InEast Africa, Braunsapis bees and other bee taxa are threatened by factors such as habitat degradation, agricultural intensification (e.g. replacing hedges with barbed wire fences, and increased use of herbicides which can affect wild flower numbers) and the misuse of insecticides. Braunsapis bee populations in East Africa are likely to be affected by pests and diseases but information on this subject is lacking. The lack of knowledge of about these bees and their economic importance by people (de facto custodians of nature) is significant as their conservation and management practices implemented at the farm level will depend to a large extent upon the value that people attach to them.

Conservation and Management Practices

There are now concerted research efforts in the region to develop best practices for conservation and management of bees that are compatible with other good farm practices, to enhance crop production. Theoretically, bee conservation and management is inexpensive and adopted activities can also improve the aesthetic value of the landscape. Such practices involve setting land aside (e.g. a 1-metre strip) in the farmland to host all year round food resources for the bees, as well as safer sites for nesting, mating, resting and refuge from natural enemies. During flowering, farmers should manage pesticide usage carefully to avoid poisoning flower-visiting bees. Farmers should also minimise pesticide drift from the field to adjacent areas. Laws governing registration and use of plant protection products indirectly play a major role in the protection of pollinators. KARI (the Kenya Agricultural Research Institute) is developing protocols for mass rearing of different species of solitary bees. Any successful results from this research will be freely communicated to the public. In addition, KARI is collaborating with other stakeholders to ensure in situ conservation and management of bees for pollination purposes. Much of the work of conserving native bees will be underpinned by raising public awareness of the importance of these species.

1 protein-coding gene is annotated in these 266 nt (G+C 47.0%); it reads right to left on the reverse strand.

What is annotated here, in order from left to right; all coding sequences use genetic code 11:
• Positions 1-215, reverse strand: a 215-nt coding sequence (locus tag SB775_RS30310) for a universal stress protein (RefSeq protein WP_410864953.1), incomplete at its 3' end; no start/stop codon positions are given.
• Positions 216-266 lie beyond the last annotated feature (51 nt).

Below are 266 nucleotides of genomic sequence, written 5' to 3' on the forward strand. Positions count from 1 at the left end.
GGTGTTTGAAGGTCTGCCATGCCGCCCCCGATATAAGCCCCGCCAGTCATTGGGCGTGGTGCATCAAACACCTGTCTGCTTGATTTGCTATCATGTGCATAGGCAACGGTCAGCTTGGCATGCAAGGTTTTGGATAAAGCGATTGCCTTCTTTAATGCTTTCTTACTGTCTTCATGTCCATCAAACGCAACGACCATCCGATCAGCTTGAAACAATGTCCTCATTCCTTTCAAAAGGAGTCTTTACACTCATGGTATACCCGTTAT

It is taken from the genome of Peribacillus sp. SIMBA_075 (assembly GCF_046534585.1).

Legislation (National and International)

There is not yet any legislation in East Africa that explicitly addresses pollinators. However, there is scattered legislation for the protection of biodiversity particularly that covering environmental protection, protection of wildlife and heritage sites, protection of forests and natural resources such as water catchments. In addition, laws governing registration and use of plant protection products also indirectly play a major role in the protection of pollinators Such legislation, together with market-based mechanisms such as the Good Agricultural Practices (GAPs) codes and practices may help to protect bees albeit incidentally. At the international level, the Conservation on Biological Diversity (CBD) is spearheading strategies to enforce bee management for pollination purposes within the member countries, which include Kenya, Tanzania and Uganda. Farmers should lobby their governments to develop Integrated Pest Management policies that would protect bees and other insects of importance in agriculture.


1. Eardley CD and Urban R (2010) Catalogue of Afrotropical bees (Hymenoptera: Apoidea: Apiformes). Zootaxa, 2455: 1–548.

2. Michener CD (1974) The Social Behavior of the Bees, Harvard University Press, pp. 307–309

3. Michener, C.D. (1975a) A taxonomic study of African allodapine bees (Hymenoptera, Anthophoridae, Ceratinini). Bulletin of the American Museum of Natural History, 155, 67–240.

4. Michener, C.D. (1975b) Larvae of African allodapine bees. 2. Braunsapis and Nasutapis (Hymenoptera: Xylocopinae). Journal of the Entomological Society of Southern Africa, 38, 223–242.

5. Michener CD (2007) The Bees of the world, the John Hopkins University Press, Baltimore and London, pp 913.


Théodore Munyuli, Busitema University - Uganda; Muo Kasina, Kenya Agricultural Research Institute (KARI) - Kenya; Juma Lossini, Tropical Pesticides Research Institute (TPRI) – Tanzania; John Mauremootoo, BioNET-INTERNATIONAL Secretariat – UK; Connal Eardley, Plant Protection Research Institute (PPRI) – South Africa.


We recognise the support from the Kenya Agricultural Research Institute (KARI), Tropical Pesticide Research Institute (TPRI)Tanzania and Busitema University (Faculty of Natural Resources and Environmental Sciences) - Eastern Uganda. This activity was undertaken as part of the BioNET-EAFRINET UVIMA Project (Taxonomy for Development in East Africa).


BioNET-EAFRINET regional coordinator: [email protected]